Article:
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17
Connecticut CPA
g
September/October 2017
D
efined contribution plan fiducia-
ries responsibilities, have, since
the 1974 Employee Retirement
Income Security Act (ERISA), included
specified duties. Under ERISA, the
five duties are: the duty of loyalty, the
duty of prudence, the duty to diversify
investments, the duty to follow plan
documents, and the duty to avoid pro-
hibited transactions. These duties are
applied to fiduciaries whether or not
they are expressly named as such.
Pitfalls for the Unwary CFO
The listed ERISA duties appear
straightforward and well within the
normal scope of a CPA's professional
mindset. However, times change, and
so have best practices under the five
fiduciary duties.
Precipitated by news accounts of a na-
tionwide retirement savings shortfall,
regulatory compliance best practices,
and fear of lawsuits
1
, what qualifies as
acceptable implementation of ERISA
duties is now far more robust than it
was 1974. Greater emphasis and ac-
countability is now placed on plan fi-
duciaries for participant outcomes.
Today, two developments one demo-
graphic and the other regulatory are
combining to again expand the inter-
pretation of, and benchmarks for, fidel-
ity to these duties.
Demographic Shift from Active
Participants to In-Plan Retirees
Demographically, it's no secret the
Monty Python generation is silly-walk-
ing itself in the general direction of re-
tirement through the side streets of our
careers to the ministry of Social Secu-
rity. On average, about 11,000 Baby
Boomers per day 4 million per year
are expected to retire through 2030.
Subsequently, plan fiduciaries must
broaden both their analysis of risk and
their attention to outcomes for all par-
ticipants including in-plan retirees.
Although the interests of active partici-
pants and in-plan retirees often align,
earlier plan emphasis on a glide path
to retirement for active participants
must now also accommodate a new
emphasis on a glide path through
retirement for in-plan retirees. We
are in large part in uncharted terri-
tory, as Baby Boomers are the first
generation to use defined contribution
plans as their primary retirement sav-
ings vehicle.
With retirement, the definition of posi-
tive participant outcomes expands.
Throughout the years of active par-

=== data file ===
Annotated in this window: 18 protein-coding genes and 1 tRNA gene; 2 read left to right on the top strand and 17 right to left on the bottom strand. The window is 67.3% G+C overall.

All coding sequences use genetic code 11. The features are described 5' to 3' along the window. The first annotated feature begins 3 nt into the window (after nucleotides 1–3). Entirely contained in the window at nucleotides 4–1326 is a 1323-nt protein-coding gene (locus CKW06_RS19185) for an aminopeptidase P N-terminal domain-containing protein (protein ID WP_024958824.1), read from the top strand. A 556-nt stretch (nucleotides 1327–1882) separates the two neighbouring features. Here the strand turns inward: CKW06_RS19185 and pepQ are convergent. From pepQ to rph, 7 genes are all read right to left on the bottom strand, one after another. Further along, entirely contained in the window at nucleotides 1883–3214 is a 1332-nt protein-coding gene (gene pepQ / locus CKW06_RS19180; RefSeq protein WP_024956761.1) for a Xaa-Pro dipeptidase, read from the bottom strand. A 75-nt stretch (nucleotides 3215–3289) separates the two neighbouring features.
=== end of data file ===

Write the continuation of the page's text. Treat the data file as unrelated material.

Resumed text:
ticipation, participant outcomes are
based on a theoretical standard of
living, during a theoretical retirement,
helped or hurt by theoretical market re-
turns. Once retirees begin withdrawals,
however, the theoretical becomes ex-
tant, and those participant outcomes
and continuing decisions made during
retirement will define the retirees' stan-
dard of living.
Regulatory Change
Public Policy and the Fiduciary Rule
The new Department of Labor (DOL)
Fiduciary Rule became effective on
June 9, 2017, with full implementation
required by January 1, 2018. The rule
elevates the responsibilities of financial
advisors, whether their advice is to in-
dividuals (including IRA owners) or to
a plan, to be on par with many of the
responsibilities controlling ERISA plan
sponsors.
u
ERISA's Five
Fiduciary Duties

The duty of loyalty.
The duty of prudence.
The duty to diversify investments.
The duty to follow plan documents.
The duty to avoid prohibited
transactions.
The Finance Executive's
Changing Responsibilities for
Defined Contribution Plans
By Julie McNeal, CPA, CTCPA Director of Finance and Operations
1
Interestingly, a listing of the largest settlements of 401(k) fee cases in the July 14, 2017 Wall Street Journal article "Latest Wave of 401(k) Suits Yields
Big Wins, and Big Losses, for Plaintiffs" compared 17 companies, eight of which were financial services companies. "Many of the latest suits target
companies, including a number of financial services firms, for using their own investments in retirement plans," said author Anne Tergesen.